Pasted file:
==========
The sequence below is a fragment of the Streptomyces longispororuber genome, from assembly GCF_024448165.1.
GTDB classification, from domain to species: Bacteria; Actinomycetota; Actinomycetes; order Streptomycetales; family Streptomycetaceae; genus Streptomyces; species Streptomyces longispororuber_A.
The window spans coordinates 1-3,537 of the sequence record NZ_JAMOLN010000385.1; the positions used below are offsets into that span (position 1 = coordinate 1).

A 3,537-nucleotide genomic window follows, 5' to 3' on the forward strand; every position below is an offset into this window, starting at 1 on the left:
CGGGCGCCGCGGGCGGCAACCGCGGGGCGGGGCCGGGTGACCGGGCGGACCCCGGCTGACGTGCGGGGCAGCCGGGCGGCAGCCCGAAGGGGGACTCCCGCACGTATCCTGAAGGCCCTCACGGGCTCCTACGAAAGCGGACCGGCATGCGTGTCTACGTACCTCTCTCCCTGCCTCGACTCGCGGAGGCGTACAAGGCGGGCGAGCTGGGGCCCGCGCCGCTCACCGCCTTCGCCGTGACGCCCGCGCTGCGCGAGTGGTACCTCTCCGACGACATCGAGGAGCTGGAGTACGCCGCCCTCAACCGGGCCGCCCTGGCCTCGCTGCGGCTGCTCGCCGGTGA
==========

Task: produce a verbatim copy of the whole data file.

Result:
The sequence below is a fragment of the Streptomyces longispororuber genome, from assembly GCF_024448165.1.
GTDB classification, from domain to species: Bacteria; Actinomycetota; Actinomycetes; order Streptomycetales; family Streptomycetaceae; genus Streptomyces; species Streptomyces longispororuber_A.
The window spans coordinates 1-3,537 of the sequence record NZ_JAMOLN010000385.1; the positions used below are offsets into that span (position 1 = coordinate 1).

A 3,537-nucleotide genomic window follows, 5' to 3' on the forward strand; every position below is an offset into this window, starting at 1 on the left:
CGGGCGCCGCGGGCGGCAACCGCGGGGCGGGGCCGGGTGACCGGGCGGACCCCGGCTGACGTGCGGGGCAGCCGGGCGGCAGCCCGAAGGGGGACTCCCGCACGTATCCTGAAGGCCCTCACGGGCTCCTACGAAAGCGGACCGGCATGCGTGTCTACGTACCTCTCTCCCTGCCTCGACTCGCGGAGGCGTACAAGGCGGGCGAGCTGGGGCCCGCGCCGCTCACCGCCTTCGCCGTGACGCCCGCGCTGCGCGAGTGGTACCTCTCCGACGACATCGAGGAGCTGGAGTACGCCGCCCTCAACCGGGCCGCCCTGGCCTCGCTGCGGCTGCTCGCCGGTGA